My husband makes love to me, sweetly, and it releases a flood of tears that stay inside. I pass him in the kitchen and bury my face in his chest and I know he doesn’t understand what’s wrong with me. He doesn’t know that I want to cry but I can’t. He doesn’t know that he’s peeling back more layers, exposing more nerves. He touches my skin and I sense things bubbling to the surface that should stay buried. I think we should stay in bed all the time now, until I get things put back where they belong.
I order turkey from the grocery store, plan to bake pies. The tears make my head pound but they will not fall. I hold my breath and wonder if the pounding will become dizziness. I look at my husband and I wonder why, when my mother died, he didn’t hold me the way he holds me now.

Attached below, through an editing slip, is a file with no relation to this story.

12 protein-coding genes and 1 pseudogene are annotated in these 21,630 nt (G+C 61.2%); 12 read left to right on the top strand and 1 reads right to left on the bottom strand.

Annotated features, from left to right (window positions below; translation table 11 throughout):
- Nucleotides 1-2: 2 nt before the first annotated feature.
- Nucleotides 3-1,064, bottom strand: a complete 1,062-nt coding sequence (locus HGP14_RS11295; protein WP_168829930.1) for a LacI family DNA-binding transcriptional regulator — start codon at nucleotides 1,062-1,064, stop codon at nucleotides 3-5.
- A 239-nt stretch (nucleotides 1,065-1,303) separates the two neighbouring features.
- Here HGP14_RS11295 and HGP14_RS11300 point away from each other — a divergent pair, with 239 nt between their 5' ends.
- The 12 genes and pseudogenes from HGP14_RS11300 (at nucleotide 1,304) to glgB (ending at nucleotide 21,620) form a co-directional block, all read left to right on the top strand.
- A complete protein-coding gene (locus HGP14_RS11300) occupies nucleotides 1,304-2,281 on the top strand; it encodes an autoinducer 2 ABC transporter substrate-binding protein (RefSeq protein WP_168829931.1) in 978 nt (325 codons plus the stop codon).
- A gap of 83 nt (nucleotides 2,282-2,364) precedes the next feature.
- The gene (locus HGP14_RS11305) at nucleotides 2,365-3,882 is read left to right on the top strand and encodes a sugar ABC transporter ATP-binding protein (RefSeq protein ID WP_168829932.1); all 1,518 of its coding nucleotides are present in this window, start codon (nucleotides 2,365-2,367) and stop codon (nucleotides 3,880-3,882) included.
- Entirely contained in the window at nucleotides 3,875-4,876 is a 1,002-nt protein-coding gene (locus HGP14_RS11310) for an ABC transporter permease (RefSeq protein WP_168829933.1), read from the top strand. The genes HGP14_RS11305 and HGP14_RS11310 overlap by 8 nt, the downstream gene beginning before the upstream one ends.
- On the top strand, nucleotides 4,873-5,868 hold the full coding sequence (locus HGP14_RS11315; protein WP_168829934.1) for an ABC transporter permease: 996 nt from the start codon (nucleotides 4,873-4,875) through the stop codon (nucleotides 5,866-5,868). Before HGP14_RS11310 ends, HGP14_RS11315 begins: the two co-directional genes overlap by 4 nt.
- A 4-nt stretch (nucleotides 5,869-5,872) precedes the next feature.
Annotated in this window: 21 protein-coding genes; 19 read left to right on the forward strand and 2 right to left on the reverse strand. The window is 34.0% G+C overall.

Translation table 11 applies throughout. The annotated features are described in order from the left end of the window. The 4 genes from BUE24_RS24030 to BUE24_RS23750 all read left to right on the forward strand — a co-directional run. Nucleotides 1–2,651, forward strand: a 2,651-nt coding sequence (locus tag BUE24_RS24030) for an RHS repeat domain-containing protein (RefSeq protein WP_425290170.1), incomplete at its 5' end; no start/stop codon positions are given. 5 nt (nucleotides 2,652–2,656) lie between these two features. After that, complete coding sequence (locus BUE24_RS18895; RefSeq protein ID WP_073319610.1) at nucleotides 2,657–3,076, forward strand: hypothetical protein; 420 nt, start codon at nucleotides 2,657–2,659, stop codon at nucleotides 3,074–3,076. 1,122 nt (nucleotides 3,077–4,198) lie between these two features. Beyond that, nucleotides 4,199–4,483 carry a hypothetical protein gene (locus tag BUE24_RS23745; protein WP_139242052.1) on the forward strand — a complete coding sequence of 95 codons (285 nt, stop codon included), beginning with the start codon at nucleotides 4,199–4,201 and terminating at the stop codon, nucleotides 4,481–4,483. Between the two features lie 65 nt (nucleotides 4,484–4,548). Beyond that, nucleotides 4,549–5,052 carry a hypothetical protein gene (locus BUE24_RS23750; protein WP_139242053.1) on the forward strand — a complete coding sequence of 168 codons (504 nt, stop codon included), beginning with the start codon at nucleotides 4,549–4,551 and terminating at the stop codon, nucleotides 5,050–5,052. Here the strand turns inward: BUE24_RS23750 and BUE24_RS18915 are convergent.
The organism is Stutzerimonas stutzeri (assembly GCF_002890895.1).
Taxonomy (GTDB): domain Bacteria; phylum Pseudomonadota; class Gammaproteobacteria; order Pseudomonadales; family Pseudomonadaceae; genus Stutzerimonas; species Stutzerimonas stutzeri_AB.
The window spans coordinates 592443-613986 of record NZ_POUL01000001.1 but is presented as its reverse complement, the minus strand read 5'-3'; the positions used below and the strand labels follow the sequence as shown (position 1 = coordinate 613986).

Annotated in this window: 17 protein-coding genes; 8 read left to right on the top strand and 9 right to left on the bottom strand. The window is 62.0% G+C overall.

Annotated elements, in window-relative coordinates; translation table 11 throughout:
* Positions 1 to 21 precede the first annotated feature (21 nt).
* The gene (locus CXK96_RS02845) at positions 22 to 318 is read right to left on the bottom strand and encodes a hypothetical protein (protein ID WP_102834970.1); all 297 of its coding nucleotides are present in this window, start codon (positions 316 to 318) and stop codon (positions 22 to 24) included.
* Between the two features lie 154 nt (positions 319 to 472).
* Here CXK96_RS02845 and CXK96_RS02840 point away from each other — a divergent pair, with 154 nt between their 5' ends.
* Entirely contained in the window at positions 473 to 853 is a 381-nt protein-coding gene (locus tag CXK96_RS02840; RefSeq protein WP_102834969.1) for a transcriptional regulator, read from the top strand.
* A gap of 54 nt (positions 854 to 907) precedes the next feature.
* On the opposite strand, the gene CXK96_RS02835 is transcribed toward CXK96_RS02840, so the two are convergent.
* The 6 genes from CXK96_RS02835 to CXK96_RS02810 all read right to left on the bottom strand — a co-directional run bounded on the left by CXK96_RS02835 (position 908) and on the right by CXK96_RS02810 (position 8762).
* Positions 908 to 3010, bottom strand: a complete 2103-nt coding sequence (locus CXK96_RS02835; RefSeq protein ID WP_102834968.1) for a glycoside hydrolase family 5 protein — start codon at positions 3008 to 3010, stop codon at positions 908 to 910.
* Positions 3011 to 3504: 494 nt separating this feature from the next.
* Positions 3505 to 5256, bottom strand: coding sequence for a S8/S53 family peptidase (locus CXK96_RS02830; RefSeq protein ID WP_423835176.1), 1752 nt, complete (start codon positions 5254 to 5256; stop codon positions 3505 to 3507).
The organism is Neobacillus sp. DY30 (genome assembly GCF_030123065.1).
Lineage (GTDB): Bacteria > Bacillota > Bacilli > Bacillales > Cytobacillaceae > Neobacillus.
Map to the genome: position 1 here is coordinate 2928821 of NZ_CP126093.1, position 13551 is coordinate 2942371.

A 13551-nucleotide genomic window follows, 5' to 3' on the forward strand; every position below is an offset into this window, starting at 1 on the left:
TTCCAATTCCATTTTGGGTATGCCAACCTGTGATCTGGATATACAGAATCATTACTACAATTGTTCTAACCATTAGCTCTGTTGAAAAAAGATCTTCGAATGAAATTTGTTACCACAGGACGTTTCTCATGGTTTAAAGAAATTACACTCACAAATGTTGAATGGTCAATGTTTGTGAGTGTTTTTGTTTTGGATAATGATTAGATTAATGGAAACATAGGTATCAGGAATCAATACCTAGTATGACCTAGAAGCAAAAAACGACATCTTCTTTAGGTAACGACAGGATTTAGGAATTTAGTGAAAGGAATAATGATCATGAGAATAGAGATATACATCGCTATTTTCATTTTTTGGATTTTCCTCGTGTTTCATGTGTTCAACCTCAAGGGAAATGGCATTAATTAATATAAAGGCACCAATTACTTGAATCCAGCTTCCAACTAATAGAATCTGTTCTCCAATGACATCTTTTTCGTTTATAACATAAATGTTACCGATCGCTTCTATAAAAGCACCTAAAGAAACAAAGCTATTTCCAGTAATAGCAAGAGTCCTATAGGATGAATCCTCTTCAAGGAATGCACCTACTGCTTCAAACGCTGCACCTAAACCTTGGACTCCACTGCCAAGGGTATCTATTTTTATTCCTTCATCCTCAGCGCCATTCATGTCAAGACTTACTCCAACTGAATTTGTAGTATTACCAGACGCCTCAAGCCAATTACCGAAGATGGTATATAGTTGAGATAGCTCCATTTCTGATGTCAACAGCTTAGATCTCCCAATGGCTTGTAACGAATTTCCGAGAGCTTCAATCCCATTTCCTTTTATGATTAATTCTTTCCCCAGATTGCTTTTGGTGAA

The year she died, I had finally convinced her to come to my house for Christmas. We were going to be too busy to travel, and some small part of me thought maybe if she could just rest and relax at my place, she wouldn’t get sick again. Maybe she could have a normal Christmas, without the self-imposed stresses of elaborate appetizers and designer china.
She didn’t make it. The whole last few weeks of November, when she was in the ICU—missing her birthday and Thanksgiving—I planned ceaselessly to give her the happiest, most comfortable Christmas she’d ever had. I could make the appetizers. I could set the fancy table. I found a light-up porcelain sculpture of The Grinch on Mount Crumpet that I thought would look nice with her elaborate miniature Christmas village at home, and shipped it to her, so Dad could plug it in next to her hospital bed.
“My Grinch is shining a light on me,” she said weakly on Thanksgiving morning, when we last spoke. “Everything is fine.”